We will continue to present at industry conferences, seminars and workshops on how organisations and individuals can use social media and new technology in emergency prevention, preparation, response and recovery.
We also aim to accelerate capacity building in communities by providing ‘Emergency 2.0 Ready Train the Trainer’ sessions for organisations such as professional industry associations, councils and service clubs.

BCI Alliance


Alliances:

We will forge ahead with building alliances with agencies and networks from across all industry sectors to support common goals, for collaboration and knowledge sharing, and to help facilitate delivery of education and training.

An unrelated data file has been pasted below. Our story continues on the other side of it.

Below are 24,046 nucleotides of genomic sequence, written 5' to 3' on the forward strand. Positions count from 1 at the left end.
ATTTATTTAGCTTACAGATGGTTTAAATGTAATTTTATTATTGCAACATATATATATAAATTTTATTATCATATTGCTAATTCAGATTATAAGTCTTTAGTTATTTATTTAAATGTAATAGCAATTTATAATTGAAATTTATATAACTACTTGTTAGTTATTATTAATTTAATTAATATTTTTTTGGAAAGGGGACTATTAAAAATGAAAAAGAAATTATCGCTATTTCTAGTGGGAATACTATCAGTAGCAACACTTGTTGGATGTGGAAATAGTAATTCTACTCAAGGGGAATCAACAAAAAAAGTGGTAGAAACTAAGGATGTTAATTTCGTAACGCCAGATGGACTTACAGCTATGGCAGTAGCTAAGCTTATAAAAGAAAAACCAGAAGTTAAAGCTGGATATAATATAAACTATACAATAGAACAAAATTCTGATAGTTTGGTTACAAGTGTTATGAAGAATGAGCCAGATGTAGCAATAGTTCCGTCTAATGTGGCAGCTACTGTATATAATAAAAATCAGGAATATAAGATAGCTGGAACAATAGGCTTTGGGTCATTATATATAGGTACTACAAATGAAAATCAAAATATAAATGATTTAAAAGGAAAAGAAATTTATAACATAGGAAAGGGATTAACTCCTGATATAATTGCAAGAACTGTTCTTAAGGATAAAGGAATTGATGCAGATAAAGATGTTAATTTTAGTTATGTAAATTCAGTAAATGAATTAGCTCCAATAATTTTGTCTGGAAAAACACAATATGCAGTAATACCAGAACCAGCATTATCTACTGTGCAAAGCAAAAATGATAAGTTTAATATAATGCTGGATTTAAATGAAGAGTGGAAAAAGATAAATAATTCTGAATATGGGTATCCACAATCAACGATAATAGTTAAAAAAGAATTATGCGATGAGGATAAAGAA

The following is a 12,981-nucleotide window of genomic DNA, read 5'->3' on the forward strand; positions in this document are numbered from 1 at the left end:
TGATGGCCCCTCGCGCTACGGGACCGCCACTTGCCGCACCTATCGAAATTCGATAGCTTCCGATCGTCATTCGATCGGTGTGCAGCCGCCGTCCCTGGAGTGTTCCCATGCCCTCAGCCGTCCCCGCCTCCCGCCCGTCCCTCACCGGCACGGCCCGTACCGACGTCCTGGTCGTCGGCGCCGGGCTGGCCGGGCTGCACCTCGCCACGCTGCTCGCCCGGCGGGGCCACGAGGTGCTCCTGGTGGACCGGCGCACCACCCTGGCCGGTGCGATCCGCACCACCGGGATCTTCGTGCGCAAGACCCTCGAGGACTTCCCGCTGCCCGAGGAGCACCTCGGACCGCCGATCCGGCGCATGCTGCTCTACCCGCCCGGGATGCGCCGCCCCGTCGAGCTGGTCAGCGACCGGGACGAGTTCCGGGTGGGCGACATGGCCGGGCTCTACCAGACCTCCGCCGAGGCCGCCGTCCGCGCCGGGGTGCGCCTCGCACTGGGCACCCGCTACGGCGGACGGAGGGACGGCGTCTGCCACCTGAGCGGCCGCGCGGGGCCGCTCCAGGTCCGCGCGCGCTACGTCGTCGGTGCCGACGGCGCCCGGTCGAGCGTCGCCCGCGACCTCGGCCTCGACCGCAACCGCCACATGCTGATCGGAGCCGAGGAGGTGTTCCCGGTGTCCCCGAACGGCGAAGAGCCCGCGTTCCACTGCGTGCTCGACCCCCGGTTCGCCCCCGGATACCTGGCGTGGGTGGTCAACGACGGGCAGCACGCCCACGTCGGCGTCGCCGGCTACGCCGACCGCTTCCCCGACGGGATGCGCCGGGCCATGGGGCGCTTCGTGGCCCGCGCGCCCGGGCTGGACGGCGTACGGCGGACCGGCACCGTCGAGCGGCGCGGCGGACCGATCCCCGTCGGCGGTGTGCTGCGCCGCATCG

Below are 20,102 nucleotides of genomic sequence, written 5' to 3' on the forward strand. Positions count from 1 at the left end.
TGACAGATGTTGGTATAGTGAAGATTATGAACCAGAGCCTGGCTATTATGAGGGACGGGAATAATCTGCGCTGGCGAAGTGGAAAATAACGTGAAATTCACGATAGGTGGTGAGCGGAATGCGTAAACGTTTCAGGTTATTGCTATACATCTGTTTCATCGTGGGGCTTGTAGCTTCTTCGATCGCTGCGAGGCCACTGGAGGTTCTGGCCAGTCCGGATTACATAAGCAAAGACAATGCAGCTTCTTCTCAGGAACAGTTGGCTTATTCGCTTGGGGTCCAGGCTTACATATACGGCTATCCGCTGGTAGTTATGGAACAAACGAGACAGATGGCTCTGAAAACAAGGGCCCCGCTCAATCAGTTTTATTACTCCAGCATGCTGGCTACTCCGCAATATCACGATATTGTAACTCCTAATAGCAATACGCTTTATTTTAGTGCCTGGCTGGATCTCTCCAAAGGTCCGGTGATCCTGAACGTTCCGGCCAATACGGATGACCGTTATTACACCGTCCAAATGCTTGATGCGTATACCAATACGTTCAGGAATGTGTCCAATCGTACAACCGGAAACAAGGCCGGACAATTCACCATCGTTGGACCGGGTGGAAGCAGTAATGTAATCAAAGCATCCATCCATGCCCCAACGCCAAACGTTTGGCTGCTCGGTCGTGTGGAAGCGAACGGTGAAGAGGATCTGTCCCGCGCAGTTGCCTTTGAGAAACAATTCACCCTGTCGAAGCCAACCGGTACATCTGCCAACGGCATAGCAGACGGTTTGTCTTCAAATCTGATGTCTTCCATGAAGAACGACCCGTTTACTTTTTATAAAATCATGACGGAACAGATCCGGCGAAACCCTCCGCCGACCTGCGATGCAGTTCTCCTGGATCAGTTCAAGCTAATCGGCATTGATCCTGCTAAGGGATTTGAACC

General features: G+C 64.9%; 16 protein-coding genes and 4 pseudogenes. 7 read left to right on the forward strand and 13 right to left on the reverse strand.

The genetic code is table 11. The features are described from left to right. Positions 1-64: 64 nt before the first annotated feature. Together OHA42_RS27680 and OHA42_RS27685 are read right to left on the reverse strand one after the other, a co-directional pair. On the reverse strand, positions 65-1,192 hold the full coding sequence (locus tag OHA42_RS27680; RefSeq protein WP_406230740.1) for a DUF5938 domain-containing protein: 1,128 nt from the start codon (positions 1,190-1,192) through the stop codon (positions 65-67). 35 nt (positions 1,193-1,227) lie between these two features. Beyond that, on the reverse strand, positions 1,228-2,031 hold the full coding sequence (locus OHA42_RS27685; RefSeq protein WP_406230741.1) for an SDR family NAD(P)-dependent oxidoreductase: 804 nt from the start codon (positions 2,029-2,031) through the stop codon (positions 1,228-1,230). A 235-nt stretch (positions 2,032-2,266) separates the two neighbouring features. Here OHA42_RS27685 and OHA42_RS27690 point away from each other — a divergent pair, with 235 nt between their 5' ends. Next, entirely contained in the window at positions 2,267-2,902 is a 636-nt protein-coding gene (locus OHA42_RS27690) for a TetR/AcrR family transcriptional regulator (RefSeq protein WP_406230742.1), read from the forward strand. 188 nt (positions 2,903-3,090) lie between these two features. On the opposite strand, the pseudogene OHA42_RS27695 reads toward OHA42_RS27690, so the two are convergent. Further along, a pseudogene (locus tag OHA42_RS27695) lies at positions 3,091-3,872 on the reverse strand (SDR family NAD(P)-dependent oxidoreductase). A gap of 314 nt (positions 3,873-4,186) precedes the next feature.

Resilience Framework:

We aim to develop a resilience framework that can be utilised by all industry sectors to become ‘Emergency 2.0 Ready’.

Community Engagement:

We aim to increase our community engagement, awareness and education activities to promote the use of social media and new technology for building community resilience.

We attended a stakeholder workshop to help inform this report

Research:

We will continue to promote and support research activities in the use of social media for emergency communications and to build community resilience.

We helped inform the development of the Ready Qld emergency volunteer app


Technology Innovation: